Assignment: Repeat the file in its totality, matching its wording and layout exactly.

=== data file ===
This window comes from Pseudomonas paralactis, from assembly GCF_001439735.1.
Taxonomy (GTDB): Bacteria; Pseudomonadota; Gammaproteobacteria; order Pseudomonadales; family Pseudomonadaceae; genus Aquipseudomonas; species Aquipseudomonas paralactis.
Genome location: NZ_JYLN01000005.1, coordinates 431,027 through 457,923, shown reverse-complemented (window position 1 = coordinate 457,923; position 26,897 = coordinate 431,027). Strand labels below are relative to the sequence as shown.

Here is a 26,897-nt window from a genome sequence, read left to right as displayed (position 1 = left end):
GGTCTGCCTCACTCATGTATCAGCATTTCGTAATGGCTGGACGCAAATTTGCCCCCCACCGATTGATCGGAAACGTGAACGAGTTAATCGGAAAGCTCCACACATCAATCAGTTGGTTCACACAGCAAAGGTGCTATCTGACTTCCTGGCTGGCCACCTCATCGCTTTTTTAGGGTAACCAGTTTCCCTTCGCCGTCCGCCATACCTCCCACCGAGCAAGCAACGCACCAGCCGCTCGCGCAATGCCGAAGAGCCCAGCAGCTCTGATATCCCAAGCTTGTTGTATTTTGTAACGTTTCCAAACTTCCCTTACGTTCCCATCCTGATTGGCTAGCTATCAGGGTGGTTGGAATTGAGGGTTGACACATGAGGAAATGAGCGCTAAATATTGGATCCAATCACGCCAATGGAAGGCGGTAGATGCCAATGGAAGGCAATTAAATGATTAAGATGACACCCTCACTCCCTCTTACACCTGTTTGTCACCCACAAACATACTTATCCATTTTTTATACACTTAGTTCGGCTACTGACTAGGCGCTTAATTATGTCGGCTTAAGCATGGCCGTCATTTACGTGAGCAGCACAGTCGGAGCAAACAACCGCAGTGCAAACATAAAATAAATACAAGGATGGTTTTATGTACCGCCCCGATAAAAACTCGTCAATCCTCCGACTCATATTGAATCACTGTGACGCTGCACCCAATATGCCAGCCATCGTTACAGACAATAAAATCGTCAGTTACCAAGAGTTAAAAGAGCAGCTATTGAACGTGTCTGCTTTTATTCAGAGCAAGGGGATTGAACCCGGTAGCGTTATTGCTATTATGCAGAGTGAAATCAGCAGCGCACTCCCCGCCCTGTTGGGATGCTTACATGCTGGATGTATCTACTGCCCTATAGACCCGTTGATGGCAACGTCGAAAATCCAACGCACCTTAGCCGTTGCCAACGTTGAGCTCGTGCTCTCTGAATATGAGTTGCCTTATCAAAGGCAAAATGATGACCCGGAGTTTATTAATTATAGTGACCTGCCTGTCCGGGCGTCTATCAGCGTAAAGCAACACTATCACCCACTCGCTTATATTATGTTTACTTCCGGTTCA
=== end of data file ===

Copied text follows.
This window comes from Pseudomonas paralactis, from assembly GCF_001439735.1.
Taxonomy (GTDB): Bacteria; Pseudomonadota; Gammaproteobacteria; order Pseudomonadales; family Pseudomonadaceae; genus Aquipseudomonas; species Aquipseudomonas paralactis.
Genome location: NZ_JYLN01000005.1, coordinates 431,027 through 457,923, shown reverse-complemented (window position 1 = coordinate 457,923; position 26,897 = coordinate 431,027). Strand labels below are relative to the sequence as shown.

Here is a 26,897-nt window from a genome sequence, read left to right as displayed (position 1 = left end):
GGTCTGCCTCACTCATGTATCAGCATTTCGTAATGGCTGGACGCAAATTTGCCCCCCACCGATTGATCGGAAACGTGAACGAGTTAATCGGAAAGCTCCACACATCAATCAGTTGGTTCACACAGCAAAGGTGCTATCTGACTTCCTGGCTGGCCACCTCATCGCTTTTTTAGGGTAACCAGTTTCCCTTCGCCGTCCGCCATACCTCCCACCGAGCAAGCAACGCACCAGCCGCTCGCGCAATGCCGAAGAGCCCAGCAGCTCTGATATCCCAAGCTTGTTGTATTTTGTAACGTTTCCAAACTTCCCTTACGTTCCCATCCTGATTGGCTAGCTATCAGGGTGGTTGGAATTGAGGGTTGACACATGAGGAAATGAGCGCTAAATATTGGATCCAATCACGCCAATGGAAGGCGGTAGATGCCAATGGAAGGCAATTAAATGATTAAGATGACACCCTCACTCCCTCTTACACCTGTTTGTCACCCACAAACATACTTATCCATTTTTTATACACTTAGTTCGGCTACTGACTAGGCGCTTAATTATGTCGGCTTAAGCATGGCCGTCATTTACGTGAGCAGCACAGTCGGAGCAAACAACCGCAGTGCAAACATAAAATAAATACAAGGATGGTTTTATGTACCGCCCCGATAAAAACTCGTCAATCCTCCGACTCATATTGAATCACTGTGACGCTGCACCCAATATGCCAGCCATCGTTACAGACAATAAAATCGTCAGTTACCAAGAGTTAAAAGAGCAGCTATTGAACGTGTCTGCTTTTATTCAGAGCAAGGGGATTGAACCCGGTAGCGTTATTGCTATTATGCAGAGTGAAATCAGCAGCGCACTCCCCGCCCTGTTGGGATGCTTACATGCTGGATGTATCTACTGCCCTATAGACCCGTTGATGGCAACGTCGAAAATCCAACGCACCTTAGCCGTTGCCAACGTTGAGCTCGTGCTCTCTGAATATGAGTTGCCTTATCAAAGGCAAAATGATGACCCGGAGTTTATTAATTATAGTGACCTGCCTGTCCGGGCGTCTATCAGCGTAAAGCAACACTATCACCCACTCGCTTATATTATGTTTACTTCCGGTTCA